LUCY BURDETTE: I agree with Deb about the Happiness philosophy, though I'd love to hear what the Brooklyn kids have in their pockets!

I was a huge girl scout and a rabid badge collector (evidence in the photo!) right up to junior high at which point it became hugely uncool (a problem I had already:). My mother was the Girl Scout leader for many years and I'm sorry to say she was probably more lenient with some of my badge requirements than a non-relative might have been. That said, I had badges that went all the way down one side of my sash and halfway up the other. I totally regret losing or throwing that out--though probably no one but me would want it at this point!

ROSEMARY: Lucy, I can't envision a time when you weren't cool. I've seen those hippie pix of you in your overalls! No merit badges but I do have a denim jacket that has travel patches all over it. Too embarrassed to wear it these days but can't throw it out. In fact, I buy new patches for it whenever I travel. (Remember stitching them on backpacks?)

JULIA SPENCER-FLEMING: Former Brownie and Girl Scout here. Deb must have had an earlier-developing fashion sense than I did, because I liked the uniforms. Of course, I was an Army brat, surrounded by men in uniform 24/7, so that may have colored my perceptions. I remember wearing the sashes, and I know I worked on some badges, but I can't for the life of me recall what they were now. As I remember, we did a lot of crafts.

My favorite was the waterproof seat cushion we made to sit on while toasting weinies around a campfire. I don't think we every actually made it to camp, but I had that oh-so-useful cushion forever. I wish I still had it now.

HALLIE: Oh, I know those seat cushions. They were called Situpons!

HANK PHILLIPPI RYAN: Oh, I'm so with you, Lucy! I had NO FRIENDS as a kid. None. In Brownies, they HAD to like you. And, continuing to be otherwise friendless, I went on to Girl Scouts, yes, even with the hideous geeky uniforms. (I drew a line at the stupid hat.)

And confession: I was ridiculously obsessed about the badges. It was so--doable. And success was so obvious. I lusted after them ALL. I even tried to get Beekeeper, but couldn't finagle a way to do it without being around bees.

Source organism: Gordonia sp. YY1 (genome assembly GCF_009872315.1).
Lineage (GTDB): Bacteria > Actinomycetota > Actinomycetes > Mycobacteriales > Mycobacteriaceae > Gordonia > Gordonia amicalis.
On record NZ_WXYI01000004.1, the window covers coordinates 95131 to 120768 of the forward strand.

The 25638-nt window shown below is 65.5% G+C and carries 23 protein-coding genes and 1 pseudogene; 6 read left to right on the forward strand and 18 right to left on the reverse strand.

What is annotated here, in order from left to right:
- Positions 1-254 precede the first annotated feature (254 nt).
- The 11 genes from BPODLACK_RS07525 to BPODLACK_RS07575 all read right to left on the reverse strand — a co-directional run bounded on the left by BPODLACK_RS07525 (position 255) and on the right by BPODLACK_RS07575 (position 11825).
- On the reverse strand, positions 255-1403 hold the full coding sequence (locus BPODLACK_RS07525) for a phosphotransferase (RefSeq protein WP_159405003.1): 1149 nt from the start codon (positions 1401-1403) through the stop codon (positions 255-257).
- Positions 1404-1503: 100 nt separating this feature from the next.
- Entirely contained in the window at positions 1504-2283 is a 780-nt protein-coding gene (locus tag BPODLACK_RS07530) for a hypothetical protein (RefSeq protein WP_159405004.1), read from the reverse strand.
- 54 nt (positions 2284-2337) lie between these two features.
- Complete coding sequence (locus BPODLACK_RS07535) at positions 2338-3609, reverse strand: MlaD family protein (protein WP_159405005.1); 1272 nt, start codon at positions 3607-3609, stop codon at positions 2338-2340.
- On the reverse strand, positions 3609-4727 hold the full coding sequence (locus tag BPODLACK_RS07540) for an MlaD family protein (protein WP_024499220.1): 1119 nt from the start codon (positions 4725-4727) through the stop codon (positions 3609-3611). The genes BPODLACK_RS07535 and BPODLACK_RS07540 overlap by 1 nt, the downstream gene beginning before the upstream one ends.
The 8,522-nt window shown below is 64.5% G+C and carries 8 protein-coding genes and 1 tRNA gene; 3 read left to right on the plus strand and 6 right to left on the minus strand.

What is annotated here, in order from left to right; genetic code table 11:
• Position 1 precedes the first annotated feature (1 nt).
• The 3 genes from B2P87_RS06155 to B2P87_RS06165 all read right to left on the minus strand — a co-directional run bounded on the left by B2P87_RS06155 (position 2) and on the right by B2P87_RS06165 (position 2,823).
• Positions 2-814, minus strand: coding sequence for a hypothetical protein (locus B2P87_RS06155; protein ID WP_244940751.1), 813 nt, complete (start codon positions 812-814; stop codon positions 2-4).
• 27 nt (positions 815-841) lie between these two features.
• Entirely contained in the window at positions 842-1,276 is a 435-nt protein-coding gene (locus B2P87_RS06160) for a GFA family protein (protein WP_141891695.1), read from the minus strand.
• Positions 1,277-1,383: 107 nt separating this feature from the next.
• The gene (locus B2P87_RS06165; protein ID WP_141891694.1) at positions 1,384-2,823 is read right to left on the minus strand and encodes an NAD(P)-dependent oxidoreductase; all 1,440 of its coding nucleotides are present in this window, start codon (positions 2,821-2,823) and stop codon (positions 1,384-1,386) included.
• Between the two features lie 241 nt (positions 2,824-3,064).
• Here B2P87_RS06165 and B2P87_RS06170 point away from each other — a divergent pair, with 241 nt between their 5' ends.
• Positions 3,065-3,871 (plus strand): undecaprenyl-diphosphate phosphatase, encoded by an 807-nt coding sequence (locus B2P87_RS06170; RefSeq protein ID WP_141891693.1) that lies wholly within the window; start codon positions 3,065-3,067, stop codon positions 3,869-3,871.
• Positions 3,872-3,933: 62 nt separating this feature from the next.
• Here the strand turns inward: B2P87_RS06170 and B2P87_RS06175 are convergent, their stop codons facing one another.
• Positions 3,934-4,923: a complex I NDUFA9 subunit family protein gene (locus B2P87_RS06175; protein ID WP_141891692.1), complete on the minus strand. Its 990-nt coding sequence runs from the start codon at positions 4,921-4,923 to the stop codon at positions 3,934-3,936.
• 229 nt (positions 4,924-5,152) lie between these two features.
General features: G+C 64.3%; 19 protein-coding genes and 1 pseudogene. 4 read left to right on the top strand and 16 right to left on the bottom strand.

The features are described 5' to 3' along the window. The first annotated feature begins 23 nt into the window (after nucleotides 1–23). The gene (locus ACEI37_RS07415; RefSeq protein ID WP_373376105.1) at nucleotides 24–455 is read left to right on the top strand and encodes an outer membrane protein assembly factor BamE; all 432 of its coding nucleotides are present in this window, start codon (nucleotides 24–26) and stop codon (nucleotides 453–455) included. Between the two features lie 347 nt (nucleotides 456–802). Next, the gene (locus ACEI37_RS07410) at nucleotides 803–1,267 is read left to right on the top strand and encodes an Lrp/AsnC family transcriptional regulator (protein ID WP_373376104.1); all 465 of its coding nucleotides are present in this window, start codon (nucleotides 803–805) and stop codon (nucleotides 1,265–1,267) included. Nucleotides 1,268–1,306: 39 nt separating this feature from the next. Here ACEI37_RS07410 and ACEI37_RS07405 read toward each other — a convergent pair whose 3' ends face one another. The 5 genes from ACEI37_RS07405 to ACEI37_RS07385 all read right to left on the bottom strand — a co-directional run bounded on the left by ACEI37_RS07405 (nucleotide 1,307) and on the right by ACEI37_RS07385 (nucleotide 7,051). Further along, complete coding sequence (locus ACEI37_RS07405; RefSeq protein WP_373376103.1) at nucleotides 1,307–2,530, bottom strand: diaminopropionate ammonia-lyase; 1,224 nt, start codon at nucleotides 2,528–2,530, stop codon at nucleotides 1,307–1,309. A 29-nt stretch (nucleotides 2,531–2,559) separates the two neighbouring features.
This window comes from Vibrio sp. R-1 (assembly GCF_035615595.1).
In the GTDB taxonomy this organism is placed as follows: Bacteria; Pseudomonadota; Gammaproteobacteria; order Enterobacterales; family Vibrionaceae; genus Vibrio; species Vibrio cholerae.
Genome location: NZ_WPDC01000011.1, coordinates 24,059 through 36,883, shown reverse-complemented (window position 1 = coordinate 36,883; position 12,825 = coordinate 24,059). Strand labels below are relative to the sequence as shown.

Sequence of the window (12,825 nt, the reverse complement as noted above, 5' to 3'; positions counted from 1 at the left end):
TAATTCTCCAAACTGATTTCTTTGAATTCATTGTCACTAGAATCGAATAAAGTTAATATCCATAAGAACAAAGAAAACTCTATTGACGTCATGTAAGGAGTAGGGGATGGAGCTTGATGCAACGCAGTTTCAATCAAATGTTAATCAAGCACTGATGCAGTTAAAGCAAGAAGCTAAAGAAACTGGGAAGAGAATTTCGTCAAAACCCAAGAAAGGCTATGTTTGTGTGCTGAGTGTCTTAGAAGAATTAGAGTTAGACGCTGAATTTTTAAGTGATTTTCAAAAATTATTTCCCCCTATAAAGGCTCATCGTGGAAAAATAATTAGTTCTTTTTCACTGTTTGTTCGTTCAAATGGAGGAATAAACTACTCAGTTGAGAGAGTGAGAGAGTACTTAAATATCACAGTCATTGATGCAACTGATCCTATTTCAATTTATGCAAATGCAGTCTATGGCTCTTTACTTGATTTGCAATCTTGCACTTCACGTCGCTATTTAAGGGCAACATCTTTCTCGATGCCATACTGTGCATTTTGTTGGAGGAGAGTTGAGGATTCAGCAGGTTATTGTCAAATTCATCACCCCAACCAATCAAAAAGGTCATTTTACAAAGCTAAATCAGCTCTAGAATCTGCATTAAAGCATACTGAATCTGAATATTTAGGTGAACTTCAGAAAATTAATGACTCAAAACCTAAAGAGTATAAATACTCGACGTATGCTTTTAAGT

I do wish I had that badge sash. Sigh. I did need those stinkin' badges.

HALLIE: And there you have it. Another Rorschach!

Tell us about your Brownie/Girl Scout/Girl Guide/Campfire Girls experiences... Did you make a Situpon? A potholder? Search for arrowheads in the wilds of Brooklyn? If you were a Boy Scout, torture us by how much more real fun you had.


  1. Hank, very very hard to believe you had no friends--you've made up for that!

    we are blood sisters in the chase for badges--like Ro said, I even liked sewing the little buggers on...

  2. What a great post. I was a Brownie and a Girl Scout right through high school. We had a cool group of girls in high school, and did service projects as well as camping trips.

    I loved the uniforms, including the hat. I loved marching in our local parade in my uniform and white gloves. In high school we wore the "camp" uniform of white blouse, darn green bermuda shorts, knee socks (with knee-sock garter things), and our troop's blue jackets with travel patches. I loved accumulating badges and STILL HAVE MY SASH.

    My mother was Leader of the Year one year (I have two older sisters who were also Scouts all the way through high school). Our house was filled with cases of cookies every year. After we all left the house, my dad would still buy a case of Thin Mints every year and freeze them. And I do the same to this day.

    It was always fun. And where else are you going to learn to make a hospital corner with the clean sheet on your bed? Thanks for bringing up all the great old memories. Seriously.

    My ears perked up at the new Locavore badge. I'll use that in my new Local Foods Mystery series!